I’m off to other races

Your story

Published on 28 August 2019

Sunday, May 19, 2019, 5 km rolling walker race at the Marathon SSQ de Longueuil. My bib number: 747, like the BOEING jet! I should go fast, I think.


Thanks to all those who supported me.


Especially my spouse Christophe, who completed the race in 27 minutes and who helped me cross the finish line, not to mention helping me train daily. A true coach.


Thanks to Bob The Walker Runner, who finished his race using a walker in 32 minutes, for helping me push forward.


Participating in a sports challenge means breaking down the barriers that exist only in our minds.


It also means hours of training, a face drenched in sweat, stiffness and injuries, but most importantly, pride.


Three years ago, when I was diagnosed with cerebellar ataxia, I had a feeling something was wrong.


My spouse had also just lost his dad, so we decided to sign up at the Énergie Cardio in Saint-Hubert.


Back then, hadn’t even tried speed walking on the treadmill.


Being sporty and feisty at heart, I found my way.


The 5 km weren’t easy, especially since we didn't train much this winter, not to mention the weight gain and the passing of my mother, Claudie... I really had to push myself hard.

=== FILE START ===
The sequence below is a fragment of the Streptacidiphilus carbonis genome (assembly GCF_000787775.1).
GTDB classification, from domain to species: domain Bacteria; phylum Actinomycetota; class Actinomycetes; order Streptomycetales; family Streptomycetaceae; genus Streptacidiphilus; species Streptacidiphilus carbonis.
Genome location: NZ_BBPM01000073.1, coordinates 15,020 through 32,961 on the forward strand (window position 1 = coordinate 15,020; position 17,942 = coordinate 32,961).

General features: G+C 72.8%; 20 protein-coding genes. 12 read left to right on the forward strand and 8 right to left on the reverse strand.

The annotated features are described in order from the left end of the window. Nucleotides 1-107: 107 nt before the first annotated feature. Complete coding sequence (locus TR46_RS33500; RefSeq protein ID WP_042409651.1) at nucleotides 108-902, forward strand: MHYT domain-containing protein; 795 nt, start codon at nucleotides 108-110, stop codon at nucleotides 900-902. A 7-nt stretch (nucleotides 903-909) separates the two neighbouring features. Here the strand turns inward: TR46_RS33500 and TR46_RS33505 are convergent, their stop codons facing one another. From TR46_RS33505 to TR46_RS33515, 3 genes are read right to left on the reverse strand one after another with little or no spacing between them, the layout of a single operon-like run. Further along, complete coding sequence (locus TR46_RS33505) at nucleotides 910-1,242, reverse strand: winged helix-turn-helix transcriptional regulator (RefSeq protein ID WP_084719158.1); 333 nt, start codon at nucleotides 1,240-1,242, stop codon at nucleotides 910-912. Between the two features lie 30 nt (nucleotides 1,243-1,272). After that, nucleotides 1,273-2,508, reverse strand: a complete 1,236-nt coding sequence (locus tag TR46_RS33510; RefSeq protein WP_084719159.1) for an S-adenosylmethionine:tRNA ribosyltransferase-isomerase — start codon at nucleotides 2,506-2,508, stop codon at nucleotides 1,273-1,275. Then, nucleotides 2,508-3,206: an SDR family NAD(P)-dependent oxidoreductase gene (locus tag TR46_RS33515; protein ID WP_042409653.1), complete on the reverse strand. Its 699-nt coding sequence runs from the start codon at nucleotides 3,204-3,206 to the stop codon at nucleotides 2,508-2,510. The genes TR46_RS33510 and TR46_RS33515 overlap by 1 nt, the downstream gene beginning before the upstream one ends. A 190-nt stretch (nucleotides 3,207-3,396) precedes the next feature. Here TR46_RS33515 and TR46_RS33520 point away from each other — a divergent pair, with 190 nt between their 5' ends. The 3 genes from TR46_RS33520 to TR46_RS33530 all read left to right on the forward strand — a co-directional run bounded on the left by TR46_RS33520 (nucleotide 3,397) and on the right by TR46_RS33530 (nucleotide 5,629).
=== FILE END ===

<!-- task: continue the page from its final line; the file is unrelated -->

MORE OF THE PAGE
On thing is for sure: once the race starts, you have no choice, girl, go for it!


At more than 8 km/hour... At the gym, I never went faster than 6 km/hour. Adrenaline certainly played a role in my performance.


A good number of runners passed me from the very first straight line; I started seeing double and losing my balance. At first, I ran alongside the walkers... no big deal, I had to go forward.


Between the speed walking and the cups of water kindly given out by the volunteers, jogging, sprinting, my wheels rolling through large puddles of water leftover from the morning... I finished in almost 43 minutes.


Not to mention the Anglophone fans, who told me before the finish line: “Oh I love your style, it’s beautiful,” because my Airgo eXcursion X20 was decorated with cheerleader ribbons.


Physical activity is the best medicine on the market, whatever your illness, and even if your mobility is reduced.


I’m off to other races, believe me!


Muriel Lenfant Couët.